And so we get into the auto and after about 20 minutes of maneuvering, the auto stops at a cross roads and the driver inquires the shopkeepers around there where the *** hotel is located. He finds out that it is about a kilometer and half away from where we are standing. So he informs me:

'Forty rupees more, Sir, very far.'
'Why? I told you I wanted to go to the *** hotel right from the beginning.'
'This ShantiNagar. Sixty rupees here only.'

So we started arguing and I got out of the auto just as a heavy downpour started. Both of us kept on arguing heatedly through the downpour and got fully drenched. In the end, the auto driver requested me to get back into the auto as it was raining heavily. But would I budge? Of course not, I wanted to make a point. So I located a traffic policeman on duty and brought him in to solve the problem. After listening to both sides, he dispensed justice and told the auto driver to drop me back exactly from where he picked me up and told me not to pay him anything. He was getting drenched as well and immediately ran away to find shelter. Leaving me fuming.

Did I want to go back to the Forum Mall? After pondering on this for a few minutes, I got back into the auto and told him to locate the hotel and drop me there, which he did. I paid him the full 100 rupees that he had been asking for. He was actually surprised as he was not expecting this and thanked me profusely before driving away.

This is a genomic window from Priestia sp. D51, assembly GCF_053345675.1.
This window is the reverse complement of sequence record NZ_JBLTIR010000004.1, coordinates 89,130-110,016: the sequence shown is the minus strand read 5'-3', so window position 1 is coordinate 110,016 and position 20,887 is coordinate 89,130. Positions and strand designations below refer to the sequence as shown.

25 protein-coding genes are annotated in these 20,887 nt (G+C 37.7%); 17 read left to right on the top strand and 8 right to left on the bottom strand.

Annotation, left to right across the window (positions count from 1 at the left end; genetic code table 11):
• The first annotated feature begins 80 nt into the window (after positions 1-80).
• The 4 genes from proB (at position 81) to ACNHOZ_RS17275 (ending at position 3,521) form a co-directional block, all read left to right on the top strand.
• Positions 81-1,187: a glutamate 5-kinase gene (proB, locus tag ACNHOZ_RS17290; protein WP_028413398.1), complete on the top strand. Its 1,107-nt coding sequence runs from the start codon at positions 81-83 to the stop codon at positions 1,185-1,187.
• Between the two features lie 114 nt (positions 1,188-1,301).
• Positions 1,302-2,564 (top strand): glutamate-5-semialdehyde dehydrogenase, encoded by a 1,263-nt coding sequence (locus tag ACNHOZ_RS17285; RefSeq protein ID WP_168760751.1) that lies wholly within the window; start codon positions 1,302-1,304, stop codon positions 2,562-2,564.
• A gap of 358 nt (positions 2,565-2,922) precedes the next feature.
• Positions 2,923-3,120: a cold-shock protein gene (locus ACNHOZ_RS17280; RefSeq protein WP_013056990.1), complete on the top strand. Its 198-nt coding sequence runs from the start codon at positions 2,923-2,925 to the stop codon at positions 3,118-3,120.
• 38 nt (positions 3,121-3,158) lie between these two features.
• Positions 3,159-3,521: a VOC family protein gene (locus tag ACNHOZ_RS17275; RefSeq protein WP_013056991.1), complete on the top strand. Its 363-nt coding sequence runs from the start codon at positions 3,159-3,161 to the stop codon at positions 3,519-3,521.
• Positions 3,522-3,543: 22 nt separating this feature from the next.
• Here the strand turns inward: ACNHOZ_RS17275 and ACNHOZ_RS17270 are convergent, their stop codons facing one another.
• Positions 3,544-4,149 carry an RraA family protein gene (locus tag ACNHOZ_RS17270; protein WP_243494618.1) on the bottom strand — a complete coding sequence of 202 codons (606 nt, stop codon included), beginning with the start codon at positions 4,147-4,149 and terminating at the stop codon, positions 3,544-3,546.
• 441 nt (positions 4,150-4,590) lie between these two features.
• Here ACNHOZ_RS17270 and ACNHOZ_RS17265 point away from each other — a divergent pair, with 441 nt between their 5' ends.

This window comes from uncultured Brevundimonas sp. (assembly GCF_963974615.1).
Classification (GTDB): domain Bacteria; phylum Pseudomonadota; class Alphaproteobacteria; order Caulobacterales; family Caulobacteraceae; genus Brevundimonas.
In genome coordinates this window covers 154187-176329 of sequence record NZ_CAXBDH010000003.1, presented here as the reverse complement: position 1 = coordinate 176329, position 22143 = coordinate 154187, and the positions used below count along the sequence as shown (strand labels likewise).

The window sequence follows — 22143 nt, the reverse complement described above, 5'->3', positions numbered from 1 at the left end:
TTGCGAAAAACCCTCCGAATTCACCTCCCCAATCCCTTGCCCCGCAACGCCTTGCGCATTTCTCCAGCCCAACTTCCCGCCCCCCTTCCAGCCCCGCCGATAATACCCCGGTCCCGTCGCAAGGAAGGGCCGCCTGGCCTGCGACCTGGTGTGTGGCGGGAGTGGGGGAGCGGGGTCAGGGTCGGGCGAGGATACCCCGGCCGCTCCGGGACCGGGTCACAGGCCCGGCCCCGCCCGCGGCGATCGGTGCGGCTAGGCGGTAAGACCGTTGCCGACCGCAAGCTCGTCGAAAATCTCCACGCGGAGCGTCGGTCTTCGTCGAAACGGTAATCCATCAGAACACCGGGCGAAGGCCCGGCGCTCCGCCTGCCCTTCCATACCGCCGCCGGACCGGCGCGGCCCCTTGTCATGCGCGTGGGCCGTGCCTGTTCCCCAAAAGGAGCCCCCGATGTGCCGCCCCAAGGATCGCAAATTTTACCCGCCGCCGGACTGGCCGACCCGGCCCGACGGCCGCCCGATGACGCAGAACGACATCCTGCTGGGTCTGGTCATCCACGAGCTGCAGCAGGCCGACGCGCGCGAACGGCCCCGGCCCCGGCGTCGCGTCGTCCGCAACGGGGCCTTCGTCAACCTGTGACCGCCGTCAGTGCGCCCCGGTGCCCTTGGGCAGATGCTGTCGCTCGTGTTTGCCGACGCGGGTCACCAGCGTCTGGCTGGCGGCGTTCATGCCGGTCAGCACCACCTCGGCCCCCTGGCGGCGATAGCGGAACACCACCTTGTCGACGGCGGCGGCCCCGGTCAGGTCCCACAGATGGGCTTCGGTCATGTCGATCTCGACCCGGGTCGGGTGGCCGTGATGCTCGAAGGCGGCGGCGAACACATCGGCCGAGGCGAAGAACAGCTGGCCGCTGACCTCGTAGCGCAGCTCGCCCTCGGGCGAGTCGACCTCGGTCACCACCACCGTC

This incident raises two questions. Why can't Bangalore autos ply according to the meter? Every auto seems to have one. Perhaps people have grown accustomed to bargaining for the fare in advance, instead of relying on the meter. More importantly, why did I make such a fuss if I, in the end, paid him what he had been asking for?

The Vijaynagara Empire

The love of reading has to be instilled in children at a very early age. And the best way to do this is by providing easy access to books. My father was an avid reader and he had a good personal collection of fiction as well as non-fiction, all in Gujarati. That was how I was introduced to the world of books.

Sandeep's post about the Vijaynagar empire and Madhava Vidyaranya instantly took me back to my childhood. Because I remember reading the Vijaynagar series of historical novels by GunvantRai Acharya. Harihar, Bukka, Madhav and Sayana are larger than life characters for me. And I have always been fascinated by the lone Hindu Empire that sprung up in the south and defied the Muslim conquerors constantly trying to expand their foothold in the south, for two and a half centuries.

What is even more remarkable about this empire is that although it sprang out of a need to protect the Hindu way of life, it was not intolerant of its Muslim subjects. And in fact, quite a few were employed at the courts and in the armies, especially of the later rulers.